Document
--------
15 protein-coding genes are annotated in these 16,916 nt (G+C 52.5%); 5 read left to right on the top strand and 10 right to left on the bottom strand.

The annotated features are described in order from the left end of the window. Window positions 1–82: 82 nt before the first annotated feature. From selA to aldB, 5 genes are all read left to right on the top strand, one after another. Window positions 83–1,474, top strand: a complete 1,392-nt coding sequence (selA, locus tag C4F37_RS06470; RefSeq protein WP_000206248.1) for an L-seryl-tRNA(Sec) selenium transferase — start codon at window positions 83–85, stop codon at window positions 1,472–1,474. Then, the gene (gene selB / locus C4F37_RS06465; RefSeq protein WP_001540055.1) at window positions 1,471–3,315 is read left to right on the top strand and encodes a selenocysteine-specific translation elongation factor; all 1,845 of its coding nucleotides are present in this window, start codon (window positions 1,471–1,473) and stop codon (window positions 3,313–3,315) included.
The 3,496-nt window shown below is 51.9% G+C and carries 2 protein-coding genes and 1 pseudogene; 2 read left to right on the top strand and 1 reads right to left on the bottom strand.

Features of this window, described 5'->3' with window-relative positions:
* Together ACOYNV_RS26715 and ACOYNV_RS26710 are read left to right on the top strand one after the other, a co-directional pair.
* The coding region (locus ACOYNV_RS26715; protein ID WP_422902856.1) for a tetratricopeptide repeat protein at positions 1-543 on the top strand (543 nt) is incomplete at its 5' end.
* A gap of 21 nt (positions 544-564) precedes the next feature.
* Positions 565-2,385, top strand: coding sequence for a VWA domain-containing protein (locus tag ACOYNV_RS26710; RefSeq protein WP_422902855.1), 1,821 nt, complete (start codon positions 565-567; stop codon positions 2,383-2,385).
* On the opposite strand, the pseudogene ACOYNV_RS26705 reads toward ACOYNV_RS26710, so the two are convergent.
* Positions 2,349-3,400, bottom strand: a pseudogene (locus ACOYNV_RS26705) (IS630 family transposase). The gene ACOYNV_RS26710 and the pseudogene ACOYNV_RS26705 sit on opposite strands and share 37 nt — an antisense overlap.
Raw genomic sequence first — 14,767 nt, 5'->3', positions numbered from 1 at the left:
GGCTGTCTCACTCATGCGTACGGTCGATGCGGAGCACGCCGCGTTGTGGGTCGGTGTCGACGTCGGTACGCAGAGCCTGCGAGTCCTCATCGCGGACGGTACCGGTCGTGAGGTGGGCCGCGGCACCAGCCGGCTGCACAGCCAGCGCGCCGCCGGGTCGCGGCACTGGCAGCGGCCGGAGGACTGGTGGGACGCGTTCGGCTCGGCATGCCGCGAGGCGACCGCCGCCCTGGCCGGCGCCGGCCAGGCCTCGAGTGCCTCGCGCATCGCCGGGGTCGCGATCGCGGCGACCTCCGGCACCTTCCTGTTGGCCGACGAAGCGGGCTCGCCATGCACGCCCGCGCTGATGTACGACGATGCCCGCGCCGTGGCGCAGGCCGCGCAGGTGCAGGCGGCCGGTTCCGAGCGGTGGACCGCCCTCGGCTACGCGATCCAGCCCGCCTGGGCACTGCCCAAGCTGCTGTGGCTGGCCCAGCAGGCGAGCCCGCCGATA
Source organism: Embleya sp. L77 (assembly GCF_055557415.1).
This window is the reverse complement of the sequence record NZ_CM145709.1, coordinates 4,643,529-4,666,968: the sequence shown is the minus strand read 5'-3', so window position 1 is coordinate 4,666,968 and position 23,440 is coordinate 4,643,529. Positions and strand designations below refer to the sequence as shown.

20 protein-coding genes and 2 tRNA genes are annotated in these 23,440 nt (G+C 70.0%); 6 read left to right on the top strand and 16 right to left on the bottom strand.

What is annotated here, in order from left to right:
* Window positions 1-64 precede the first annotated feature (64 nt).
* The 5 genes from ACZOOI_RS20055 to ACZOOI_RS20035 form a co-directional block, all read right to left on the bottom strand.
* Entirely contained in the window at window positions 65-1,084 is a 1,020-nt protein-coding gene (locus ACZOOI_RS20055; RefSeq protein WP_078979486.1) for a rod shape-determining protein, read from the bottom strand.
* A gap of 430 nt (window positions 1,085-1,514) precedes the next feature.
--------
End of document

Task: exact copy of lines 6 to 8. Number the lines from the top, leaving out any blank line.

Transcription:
* The coding region (locus ACOYNV_RS26715; protein ID WP_422902856.1) for a tetratricopeptide repeat protein at positions 1-543 on the top strand (543 nt) is incomplete at its 5' end.
* A gap of 21 nt (positions 544-564) precedes the next feature.
* Positions 565-2,385, top strand: coding sequence for a VWA domain-containing protein (locus tag ACOYNV_RS26710; RefSeq protein WP_422902855.1), 1,821 nt, complete (start codon positions 565-567; stop codon positions 2,383-2,385).